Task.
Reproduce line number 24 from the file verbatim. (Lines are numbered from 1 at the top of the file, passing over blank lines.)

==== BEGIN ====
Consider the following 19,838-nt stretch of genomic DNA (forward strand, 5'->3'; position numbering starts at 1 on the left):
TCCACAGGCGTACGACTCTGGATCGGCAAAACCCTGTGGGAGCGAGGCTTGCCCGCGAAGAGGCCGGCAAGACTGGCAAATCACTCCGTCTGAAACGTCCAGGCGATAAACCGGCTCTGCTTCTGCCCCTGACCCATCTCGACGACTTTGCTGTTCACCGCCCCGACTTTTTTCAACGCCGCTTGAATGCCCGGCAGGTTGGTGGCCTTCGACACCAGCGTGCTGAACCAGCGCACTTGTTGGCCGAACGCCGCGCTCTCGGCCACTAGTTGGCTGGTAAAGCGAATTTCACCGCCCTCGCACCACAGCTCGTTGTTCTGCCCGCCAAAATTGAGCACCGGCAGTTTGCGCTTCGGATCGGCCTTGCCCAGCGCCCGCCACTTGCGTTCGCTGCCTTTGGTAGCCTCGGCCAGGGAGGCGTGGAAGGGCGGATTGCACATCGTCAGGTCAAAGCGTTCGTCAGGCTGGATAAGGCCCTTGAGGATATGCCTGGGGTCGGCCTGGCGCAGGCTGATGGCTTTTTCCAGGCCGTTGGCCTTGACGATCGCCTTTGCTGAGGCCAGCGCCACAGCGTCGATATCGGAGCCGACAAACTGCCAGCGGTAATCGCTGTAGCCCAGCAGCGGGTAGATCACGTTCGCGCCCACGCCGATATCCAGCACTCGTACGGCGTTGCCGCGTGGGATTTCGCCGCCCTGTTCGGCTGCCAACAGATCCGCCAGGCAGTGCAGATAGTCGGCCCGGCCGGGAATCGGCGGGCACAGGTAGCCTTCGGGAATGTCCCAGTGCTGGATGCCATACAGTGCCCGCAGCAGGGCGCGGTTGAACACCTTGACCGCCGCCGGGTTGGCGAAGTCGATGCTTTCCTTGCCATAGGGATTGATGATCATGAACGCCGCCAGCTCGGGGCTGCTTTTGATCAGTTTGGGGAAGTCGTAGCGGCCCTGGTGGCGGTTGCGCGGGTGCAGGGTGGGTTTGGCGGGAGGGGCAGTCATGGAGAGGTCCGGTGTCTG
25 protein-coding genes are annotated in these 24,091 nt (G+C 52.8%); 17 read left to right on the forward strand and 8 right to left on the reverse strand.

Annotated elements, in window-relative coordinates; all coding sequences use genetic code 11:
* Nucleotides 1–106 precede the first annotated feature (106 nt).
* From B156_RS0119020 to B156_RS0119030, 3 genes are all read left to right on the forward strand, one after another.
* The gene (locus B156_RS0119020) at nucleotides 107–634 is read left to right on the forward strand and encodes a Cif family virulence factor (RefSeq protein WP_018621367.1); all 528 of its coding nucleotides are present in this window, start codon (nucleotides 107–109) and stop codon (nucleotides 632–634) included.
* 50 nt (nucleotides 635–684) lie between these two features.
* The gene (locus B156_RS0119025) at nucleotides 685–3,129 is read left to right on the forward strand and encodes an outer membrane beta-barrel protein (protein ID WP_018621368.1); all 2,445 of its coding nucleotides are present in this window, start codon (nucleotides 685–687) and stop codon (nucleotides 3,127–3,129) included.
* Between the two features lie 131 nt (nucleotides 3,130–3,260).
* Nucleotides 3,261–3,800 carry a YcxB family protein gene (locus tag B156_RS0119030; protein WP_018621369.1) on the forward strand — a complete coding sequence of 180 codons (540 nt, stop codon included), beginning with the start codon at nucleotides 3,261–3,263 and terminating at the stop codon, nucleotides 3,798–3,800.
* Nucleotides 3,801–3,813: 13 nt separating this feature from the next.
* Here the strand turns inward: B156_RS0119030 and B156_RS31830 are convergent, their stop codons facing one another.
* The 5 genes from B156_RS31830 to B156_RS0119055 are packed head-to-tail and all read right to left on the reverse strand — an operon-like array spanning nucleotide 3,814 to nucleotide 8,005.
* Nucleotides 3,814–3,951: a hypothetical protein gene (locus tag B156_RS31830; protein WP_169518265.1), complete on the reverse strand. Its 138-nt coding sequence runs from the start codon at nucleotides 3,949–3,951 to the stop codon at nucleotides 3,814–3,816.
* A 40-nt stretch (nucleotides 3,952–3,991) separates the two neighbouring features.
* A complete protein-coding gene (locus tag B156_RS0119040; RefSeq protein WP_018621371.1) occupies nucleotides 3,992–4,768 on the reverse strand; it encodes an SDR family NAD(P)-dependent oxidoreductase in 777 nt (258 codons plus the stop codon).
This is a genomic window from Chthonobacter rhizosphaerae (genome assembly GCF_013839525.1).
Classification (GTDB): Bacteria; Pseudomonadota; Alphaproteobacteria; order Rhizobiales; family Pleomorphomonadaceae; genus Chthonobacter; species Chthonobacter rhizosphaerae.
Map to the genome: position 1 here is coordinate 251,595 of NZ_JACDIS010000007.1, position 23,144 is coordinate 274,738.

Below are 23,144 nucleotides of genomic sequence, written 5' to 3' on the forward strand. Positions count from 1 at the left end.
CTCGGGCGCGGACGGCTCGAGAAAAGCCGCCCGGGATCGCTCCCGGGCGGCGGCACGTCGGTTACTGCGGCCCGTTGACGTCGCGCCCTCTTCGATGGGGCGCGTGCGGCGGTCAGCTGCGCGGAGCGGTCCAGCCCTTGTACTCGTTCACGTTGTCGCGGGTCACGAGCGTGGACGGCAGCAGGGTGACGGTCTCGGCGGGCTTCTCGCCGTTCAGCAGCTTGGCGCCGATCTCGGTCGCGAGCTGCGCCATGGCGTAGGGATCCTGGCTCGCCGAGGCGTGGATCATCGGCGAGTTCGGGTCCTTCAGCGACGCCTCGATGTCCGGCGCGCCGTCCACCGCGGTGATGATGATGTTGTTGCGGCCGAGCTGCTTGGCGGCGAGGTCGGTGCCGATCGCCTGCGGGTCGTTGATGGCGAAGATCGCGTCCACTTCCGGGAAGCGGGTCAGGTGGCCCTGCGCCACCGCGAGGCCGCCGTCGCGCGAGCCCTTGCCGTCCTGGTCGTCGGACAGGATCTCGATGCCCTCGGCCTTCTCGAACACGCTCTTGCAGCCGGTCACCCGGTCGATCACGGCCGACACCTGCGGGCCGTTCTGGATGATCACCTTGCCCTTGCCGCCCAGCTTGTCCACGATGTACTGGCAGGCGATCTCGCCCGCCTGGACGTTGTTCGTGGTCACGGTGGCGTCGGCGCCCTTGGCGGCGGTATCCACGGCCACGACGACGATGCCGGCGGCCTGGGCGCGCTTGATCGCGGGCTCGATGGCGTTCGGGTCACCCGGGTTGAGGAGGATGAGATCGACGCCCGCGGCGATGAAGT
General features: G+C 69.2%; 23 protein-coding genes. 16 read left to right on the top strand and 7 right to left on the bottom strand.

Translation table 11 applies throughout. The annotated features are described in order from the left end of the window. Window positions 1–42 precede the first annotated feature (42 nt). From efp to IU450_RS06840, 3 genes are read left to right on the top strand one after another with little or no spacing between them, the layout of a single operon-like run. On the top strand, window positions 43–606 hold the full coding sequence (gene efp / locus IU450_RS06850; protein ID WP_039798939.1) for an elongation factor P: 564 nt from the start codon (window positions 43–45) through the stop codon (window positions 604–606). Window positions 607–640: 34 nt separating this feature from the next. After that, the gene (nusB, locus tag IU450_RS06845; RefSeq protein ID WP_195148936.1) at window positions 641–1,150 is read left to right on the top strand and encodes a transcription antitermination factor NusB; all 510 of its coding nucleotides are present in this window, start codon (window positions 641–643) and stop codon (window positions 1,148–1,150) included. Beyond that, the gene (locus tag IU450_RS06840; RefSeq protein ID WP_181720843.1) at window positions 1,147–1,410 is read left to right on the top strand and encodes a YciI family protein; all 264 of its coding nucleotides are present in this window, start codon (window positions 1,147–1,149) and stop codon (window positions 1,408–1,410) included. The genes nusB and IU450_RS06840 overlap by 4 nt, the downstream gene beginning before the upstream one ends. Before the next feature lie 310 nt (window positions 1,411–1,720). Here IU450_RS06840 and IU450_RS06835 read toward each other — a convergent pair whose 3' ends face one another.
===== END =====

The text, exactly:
Translation table 11 applies throughout. The annotated features are described in order from the left end of the window. Window positions 1–42 precede the first annotated feature (42 nt). From efp to IU450_RS06840, 3 genes are read left to right on the top strand one after another with little or no spacing between them, the layout of a single operon-like run. On the top strand, window positions 43–606 hold the full coding sequence (gene efp / locus IU450_RS06850; protein ID WP_039798939.1) for an elongation factor P: 564 nt from the start codon (window positions 43–45) through the stop codon (window positions 604–606). Window positions 607–640: 34 nt separating this feature from the next. After that, the gene (nusB, locus tag IU450_RS06845; RefSeq protein ID WP_195148936.1) at window positions 641–1,150 is read left to right on the top strand and encodes a transcription antitermination factor NusB; all 510 of its coding nucleotides are present in this window, start codon (window positions 641–643) and stop codon (window positions 1,148–1,150) included. Beyond that, the gene (locus tag IU450_RS06840; RefSeq protein ID WP_181720843.1) at window positions 1,147–1,410 is read left to right on the top strand and encodes a YciI family protein; all 264 of its coding nucleotides are present in this window, start codon (window positions 1,147–1,149) and stop codon (window positions 1,408–1,410) included. The genes nusB and IU450_RS06840 overlap by 4 nt, the downstream gene beginning before the upstream one ends. Before the next feature lie 310 nt (window positions 1,411–1,720). Here IU450_RS06840 and IU450_RS06835 read toward each other — a convergent pair whose 3' ends face one another.